An illuminated view of Mysuru Palace during Dasara celebration, in Mysuru on Wednesday. (Photo: KPN)
Mysuru: It was Kakasura Madappa, a cook in the palace, who churned out a delicacy on the orders of then Maharaja Mummadi Krishnaraja Wadiyar, but its unique taste convinced the ruler that it should be called ‘Mysuru Pak,’ says heritage expert Eechanur Kumar.
The sweet dish, which has become the city’s signature dish, not only relished by thespians like the late Dr Rajkumar, Rajnikanth, the late Shivaji Ganeshan and politicians like Tamil Nadu Chief Minister Jayalalithaa and scores of foreigners too. The secret recipe has been handed down subsequent generations by kin of Madappa, who, incidentally, sell it in a petty shop "Guru Sweets", in the corner of Devraja Market on Sayyaji Rao road. ‘Mysuru Pak’ sold at "Guru Sweets" has turned a Dasara treat for tourists so much so that they queue ten to 12 hours in advance to reserve their place to watch Jumbo Savari procession on Vijayadashami.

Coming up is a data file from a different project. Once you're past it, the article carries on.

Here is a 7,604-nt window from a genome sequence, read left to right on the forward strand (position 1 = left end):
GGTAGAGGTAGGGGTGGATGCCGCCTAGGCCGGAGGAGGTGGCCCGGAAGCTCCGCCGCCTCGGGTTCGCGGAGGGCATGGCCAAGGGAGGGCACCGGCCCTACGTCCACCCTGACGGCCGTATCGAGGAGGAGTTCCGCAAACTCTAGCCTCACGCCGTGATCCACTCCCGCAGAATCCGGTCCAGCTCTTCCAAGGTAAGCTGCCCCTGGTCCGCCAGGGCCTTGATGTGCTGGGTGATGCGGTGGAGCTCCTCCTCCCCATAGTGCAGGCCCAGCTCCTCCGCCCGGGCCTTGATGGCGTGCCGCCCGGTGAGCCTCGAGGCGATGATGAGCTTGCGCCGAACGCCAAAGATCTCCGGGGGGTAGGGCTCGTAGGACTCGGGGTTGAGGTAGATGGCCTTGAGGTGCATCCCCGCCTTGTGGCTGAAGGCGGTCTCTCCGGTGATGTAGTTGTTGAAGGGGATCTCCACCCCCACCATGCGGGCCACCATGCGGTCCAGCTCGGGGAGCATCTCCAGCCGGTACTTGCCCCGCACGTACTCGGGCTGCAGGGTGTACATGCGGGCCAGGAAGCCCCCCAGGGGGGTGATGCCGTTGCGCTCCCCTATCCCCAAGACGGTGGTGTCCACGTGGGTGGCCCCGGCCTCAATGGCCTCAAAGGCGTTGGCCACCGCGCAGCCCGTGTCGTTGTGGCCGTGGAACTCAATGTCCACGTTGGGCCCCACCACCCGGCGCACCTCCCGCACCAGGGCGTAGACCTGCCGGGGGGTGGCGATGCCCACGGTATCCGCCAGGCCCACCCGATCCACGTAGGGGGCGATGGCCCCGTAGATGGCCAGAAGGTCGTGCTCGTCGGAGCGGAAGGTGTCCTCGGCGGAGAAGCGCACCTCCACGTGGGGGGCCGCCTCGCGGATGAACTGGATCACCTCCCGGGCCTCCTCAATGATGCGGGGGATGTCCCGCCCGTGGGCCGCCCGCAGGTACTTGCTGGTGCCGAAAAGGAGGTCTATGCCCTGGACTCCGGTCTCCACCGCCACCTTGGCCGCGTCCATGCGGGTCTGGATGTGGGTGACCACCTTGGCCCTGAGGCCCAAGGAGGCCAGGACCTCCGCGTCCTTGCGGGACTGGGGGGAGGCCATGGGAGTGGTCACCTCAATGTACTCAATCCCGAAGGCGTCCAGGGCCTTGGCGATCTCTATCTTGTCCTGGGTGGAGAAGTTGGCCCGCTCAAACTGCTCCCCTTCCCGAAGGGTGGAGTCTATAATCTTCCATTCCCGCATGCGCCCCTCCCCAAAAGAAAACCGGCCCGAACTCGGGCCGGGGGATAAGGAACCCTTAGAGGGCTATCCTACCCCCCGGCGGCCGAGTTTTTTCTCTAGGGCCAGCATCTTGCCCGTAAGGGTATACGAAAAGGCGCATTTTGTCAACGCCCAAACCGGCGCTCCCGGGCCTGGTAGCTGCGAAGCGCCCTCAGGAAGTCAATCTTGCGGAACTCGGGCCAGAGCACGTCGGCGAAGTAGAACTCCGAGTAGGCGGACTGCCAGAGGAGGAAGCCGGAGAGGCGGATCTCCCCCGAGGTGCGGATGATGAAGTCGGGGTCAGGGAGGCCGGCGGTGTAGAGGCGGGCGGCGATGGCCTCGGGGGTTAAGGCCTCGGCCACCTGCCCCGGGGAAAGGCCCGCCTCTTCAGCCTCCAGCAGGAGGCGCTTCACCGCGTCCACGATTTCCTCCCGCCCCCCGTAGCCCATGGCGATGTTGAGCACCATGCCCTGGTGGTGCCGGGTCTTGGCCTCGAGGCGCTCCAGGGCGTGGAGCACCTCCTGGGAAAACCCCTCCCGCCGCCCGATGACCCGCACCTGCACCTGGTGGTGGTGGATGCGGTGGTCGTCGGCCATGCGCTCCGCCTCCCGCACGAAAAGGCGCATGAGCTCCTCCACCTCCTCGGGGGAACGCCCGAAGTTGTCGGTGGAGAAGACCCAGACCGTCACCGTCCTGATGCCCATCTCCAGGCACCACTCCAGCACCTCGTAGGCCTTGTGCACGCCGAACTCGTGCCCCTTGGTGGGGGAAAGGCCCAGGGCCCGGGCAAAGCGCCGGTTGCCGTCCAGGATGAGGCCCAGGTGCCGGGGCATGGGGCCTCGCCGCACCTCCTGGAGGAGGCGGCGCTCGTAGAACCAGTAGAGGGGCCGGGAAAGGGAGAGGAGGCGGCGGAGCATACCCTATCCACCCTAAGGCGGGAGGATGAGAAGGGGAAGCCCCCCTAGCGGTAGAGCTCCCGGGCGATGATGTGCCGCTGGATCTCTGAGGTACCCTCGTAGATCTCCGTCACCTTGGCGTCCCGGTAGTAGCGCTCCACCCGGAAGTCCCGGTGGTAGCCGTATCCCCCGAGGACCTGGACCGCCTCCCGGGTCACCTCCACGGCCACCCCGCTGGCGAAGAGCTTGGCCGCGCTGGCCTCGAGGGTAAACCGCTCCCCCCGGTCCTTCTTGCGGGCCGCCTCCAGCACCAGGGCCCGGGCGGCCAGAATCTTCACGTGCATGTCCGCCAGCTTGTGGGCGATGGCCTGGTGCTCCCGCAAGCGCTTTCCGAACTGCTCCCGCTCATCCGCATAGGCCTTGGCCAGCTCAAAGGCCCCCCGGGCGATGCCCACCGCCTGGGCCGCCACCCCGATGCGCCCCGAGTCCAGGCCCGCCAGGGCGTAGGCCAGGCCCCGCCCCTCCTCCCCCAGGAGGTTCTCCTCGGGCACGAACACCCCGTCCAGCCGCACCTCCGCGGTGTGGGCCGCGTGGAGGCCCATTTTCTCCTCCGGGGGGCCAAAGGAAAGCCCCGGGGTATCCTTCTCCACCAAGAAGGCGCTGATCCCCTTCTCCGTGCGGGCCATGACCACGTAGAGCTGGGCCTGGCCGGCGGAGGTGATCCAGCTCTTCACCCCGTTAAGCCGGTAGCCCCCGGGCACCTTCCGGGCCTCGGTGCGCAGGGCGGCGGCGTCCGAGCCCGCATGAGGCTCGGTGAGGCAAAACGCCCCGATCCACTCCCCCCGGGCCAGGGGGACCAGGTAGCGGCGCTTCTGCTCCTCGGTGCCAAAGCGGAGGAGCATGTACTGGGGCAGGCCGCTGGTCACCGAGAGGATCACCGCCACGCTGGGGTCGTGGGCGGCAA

While the shop attracts more than 1000 customers a day, 40 per cent of them are outsiders including tourists. Even though many more shops have included ‘Mysuru Pak’ in their menu, this humble mart has not lost its fame till date. "My great grand father Madappa even introduced the taste of Mysuru Pak to general public by starting a sweet mart, Desikendra sweet stall on Ashoka road. Later it was shifted to Sayyaji Rao road, more than 50 years ago. Then, Madappa’s son Basavanna continued selling Mysuru Pak.
Later, while Basavanna had two daughters, his sons in law, Puttaraju and Sangaraju continued the tradition.
Now currently, three children of Sangaraju including me, Mr Kumar and Nataraj are continuing the tradition.
Fifth generation in the family, our children too who are studying have shown interest in taking forward the family tradition by helping us during their free time and during the busy days," Mr Shivanand, the fourth generation vendor of the family and son of Puttaraju, told Deccan Chronicle.